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Don’t call it a comeback, but you can certainly classify Tennessee’s run to the College World Series as redemption. Tony Vitello again has his team in Omaha, after falling short in 2022.
If you’re a fan of college baseball, then you certainly remember what the Vols program put on display last season. A team full of piss and vinegar, not afraid to show some character, even if it agitated the masses. But that was last year, and this 2023 team is nothing like the previous squads.
There were times during the season where Tennessee looked like a team that wouldn’t make the SEC Tournament, let along the NCAA’s. An investigation into Maui Ahuna and a suspension of Tony Vitello casted a cloud over the program for a few games. But there was a sense of struggle in the locker room, along with the entire program.
What was the identity of this team? The Vols certainly couldn’t replicate the 2022 squad with so much roster turnover. So the questions started to rise when the team was struggling, coming off a sweep against Arkansas. At that moment, something had to change.
Whether it be Vitello moving Chase Burns to the bullpen or rearranging the batting order, this team needed a gut-check. Maybe it was Tony Vitello sitting most of his starters during a mid-week game during a drought, but something finally clicked in the locker room.
“In August we weren’t a fun team to be around,” Vitello said Sunday night. “It was awkward. There was a lot of space between the players and the coaches, the players and the players and even the players and the mangers on a couple of occasions. Since then, we have been coming together.”
Finding its identity wasn’t going to happen overnight, this team had to go through the hardships. Maybe it was moving Andrew Lindsey into the Friday night slot, or the humiliating loss to Tennessee Tech after the Arkansas series. This team needed a wakeup call, because nobody in college baseball was going to have sympathy for Tennessee.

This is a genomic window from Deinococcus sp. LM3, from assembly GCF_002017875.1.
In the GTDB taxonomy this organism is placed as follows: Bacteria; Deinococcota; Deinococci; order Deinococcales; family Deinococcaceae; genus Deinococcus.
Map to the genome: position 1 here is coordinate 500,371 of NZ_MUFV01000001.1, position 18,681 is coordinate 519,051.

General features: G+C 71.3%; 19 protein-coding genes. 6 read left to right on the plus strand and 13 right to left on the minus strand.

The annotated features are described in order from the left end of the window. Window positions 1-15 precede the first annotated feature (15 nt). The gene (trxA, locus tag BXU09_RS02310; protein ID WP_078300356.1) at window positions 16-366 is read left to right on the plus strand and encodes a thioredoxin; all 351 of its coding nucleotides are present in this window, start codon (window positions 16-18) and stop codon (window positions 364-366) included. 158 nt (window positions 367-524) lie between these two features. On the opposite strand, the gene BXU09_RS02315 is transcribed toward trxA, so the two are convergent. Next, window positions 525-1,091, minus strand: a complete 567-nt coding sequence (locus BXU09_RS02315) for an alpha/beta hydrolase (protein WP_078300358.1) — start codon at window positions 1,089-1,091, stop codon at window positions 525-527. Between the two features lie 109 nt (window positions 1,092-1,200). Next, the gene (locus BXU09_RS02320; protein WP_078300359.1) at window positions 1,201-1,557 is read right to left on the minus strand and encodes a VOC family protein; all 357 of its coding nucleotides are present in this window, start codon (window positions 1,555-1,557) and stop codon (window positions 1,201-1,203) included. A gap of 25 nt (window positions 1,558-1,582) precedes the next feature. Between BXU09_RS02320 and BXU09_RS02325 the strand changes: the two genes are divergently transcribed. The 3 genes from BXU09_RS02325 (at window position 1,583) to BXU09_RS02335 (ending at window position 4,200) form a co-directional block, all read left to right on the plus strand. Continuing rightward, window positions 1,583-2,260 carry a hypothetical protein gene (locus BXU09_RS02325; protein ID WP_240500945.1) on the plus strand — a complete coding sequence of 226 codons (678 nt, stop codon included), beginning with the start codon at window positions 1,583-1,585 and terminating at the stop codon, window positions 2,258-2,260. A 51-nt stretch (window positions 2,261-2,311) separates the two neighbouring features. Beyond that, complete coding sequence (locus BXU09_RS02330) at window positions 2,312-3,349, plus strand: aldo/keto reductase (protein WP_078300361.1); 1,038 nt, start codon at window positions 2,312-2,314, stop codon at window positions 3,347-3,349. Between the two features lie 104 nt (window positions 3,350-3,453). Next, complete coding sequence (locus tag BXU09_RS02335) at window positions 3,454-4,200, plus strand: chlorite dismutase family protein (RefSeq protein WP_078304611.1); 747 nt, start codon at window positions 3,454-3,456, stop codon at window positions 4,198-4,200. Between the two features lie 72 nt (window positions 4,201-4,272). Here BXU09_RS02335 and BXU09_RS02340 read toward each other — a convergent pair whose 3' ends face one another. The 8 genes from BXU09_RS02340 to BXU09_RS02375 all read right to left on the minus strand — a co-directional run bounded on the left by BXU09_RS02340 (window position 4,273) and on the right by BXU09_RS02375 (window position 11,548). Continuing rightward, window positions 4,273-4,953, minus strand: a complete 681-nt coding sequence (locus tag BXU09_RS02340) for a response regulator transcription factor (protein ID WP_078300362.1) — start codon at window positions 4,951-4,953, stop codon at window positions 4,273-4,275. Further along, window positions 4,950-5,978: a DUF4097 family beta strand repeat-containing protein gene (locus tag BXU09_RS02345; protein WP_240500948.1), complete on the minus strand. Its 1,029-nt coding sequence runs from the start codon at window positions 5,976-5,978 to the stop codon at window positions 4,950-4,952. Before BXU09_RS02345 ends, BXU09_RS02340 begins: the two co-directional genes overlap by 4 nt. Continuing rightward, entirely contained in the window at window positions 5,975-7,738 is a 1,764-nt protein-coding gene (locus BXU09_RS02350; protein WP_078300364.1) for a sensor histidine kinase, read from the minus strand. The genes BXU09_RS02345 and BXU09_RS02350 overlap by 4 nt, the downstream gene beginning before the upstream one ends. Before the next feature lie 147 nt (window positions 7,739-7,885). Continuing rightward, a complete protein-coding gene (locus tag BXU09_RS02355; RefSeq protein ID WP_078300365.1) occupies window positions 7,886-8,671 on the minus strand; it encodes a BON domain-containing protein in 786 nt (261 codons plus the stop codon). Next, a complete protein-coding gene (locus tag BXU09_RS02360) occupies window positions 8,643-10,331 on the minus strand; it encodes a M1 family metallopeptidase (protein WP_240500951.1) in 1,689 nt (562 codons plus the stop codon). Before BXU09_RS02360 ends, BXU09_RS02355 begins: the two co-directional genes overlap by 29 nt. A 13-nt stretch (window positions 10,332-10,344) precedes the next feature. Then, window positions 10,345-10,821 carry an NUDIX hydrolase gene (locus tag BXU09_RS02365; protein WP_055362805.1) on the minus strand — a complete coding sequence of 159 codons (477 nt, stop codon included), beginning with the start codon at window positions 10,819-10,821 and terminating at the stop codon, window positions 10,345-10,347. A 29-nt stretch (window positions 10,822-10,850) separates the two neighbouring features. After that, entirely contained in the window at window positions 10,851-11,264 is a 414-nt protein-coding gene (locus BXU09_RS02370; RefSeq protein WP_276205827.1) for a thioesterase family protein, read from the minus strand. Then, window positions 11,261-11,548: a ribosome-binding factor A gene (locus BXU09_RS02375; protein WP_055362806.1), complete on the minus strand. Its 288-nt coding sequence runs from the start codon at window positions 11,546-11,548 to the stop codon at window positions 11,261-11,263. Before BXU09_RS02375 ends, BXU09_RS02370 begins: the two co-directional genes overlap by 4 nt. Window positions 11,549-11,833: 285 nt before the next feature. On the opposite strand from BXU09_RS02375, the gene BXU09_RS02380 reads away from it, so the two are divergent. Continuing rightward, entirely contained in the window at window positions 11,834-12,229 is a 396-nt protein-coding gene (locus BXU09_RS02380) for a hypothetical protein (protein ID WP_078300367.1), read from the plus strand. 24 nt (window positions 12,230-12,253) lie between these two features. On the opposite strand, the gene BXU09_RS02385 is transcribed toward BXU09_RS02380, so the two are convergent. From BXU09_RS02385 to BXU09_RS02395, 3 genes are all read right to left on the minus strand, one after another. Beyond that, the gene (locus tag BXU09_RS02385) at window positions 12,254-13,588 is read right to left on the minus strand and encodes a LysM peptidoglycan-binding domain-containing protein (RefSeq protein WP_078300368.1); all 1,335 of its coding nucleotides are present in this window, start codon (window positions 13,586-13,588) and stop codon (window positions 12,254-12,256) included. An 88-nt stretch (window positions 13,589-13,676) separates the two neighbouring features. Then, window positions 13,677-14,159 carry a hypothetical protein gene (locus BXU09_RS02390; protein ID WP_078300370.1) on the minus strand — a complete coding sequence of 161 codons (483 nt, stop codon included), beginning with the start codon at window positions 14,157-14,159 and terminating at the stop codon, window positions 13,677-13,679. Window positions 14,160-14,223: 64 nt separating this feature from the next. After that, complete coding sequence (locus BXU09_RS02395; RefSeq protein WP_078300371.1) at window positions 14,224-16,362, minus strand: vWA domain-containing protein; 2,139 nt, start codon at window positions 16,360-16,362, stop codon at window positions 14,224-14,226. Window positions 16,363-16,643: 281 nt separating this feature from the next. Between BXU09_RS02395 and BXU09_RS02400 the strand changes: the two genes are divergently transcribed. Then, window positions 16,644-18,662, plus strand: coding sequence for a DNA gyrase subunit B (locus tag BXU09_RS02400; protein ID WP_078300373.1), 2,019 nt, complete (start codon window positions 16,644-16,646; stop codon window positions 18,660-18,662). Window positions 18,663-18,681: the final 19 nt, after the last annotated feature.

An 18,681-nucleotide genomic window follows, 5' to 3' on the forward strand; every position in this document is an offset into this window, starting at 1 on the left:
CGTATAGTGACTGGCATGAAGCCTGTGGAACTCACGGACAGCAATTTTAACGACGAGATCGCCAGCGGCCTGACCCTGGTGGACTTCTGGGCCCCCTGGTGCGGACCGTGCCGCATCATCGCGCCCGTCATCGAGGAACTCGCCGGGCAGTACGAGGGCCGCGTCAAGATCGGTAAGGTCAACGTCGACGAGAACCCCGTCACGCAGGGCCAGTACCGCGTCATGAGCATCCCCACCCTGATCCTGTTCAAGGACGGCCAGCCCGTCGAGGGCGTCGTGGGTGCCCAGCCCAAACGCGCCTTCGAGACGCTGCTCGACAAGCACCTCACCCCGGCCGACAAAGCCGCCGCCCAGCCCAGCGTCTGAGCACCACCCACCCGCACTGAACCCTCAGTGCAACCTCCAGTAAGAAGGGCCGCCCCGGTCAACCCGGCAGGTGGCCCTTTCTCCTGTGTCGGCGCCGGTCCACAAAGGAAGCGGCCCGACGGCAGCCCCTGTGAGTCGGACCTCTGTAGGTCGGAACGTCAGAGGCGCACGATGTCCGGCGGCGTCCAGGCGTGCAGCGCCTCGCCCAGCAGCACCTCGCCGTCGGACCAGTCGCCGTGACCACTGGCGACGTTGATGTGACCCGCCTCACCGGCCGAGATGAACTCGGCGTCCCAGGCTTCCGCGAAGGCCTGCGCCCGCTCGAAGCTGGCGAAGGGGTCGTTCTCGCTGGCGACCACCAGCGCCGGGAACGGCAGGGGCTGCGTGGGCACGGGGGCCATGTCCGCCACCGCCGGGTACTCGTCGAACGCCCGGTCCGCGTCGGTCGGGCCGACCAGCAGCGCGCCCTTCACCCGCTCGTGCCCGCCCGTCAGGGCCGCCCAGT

Tennessee Was An Afterthought At The Mid-Way Point Of Season
This was a baseball team that was 5-10 in the middle of SEC play, so the hill was steep. But the Vols never gave in, they just rallied around each other. The change in character or play on the field payed off, even after they were eliminated in the opening game of the SEC Tournament.
But if you wanted to see how this team formed an identity of not backing down, look no further than the Clemson regional. Down to the last strike, Zane Denton crushed a ball to left field, sending Tennessee on a streak to Hattiesburg after winning the Regional. The never-give-up mentality wasn’t there at the midway point, but the Vols found out who they were down the stretch.
It carried on, for almost four days in Hattiesburg against Southern Miss. Rain delays forced the Vols to sit around and wait to play baseball. After dropping the first game, and being down 4-0 in the second game, that identity showed up again. The Vols scored 13 unanswered runs over two games and to secure a spot in the College World Series.
A team left for dead just two months ago is now wiring its own story on the way to Omaha. This squad has a few traits that could be compared to the 2022 team, but it’s mostly the players finding their own swagger.
Tony Vitello finished his postgame interviews in the early morning hours of Tuesday, waiting to join his team in the outfield to celebrate. Tennessee fans hadn’t left the stadium, and there went Vitello running out of the dugout towards the group of players that found their way to Omaha.
In true Tony form, he jumped into the team photo, just like he jumped to take the Tennessee job years ago. You might not like him, he might get under your skin, but Tony Vitello has delivered in Knoxville with a number of teams.
Now the Vols head back to Omaha, looking for a little bit of redemption, starting with LSU.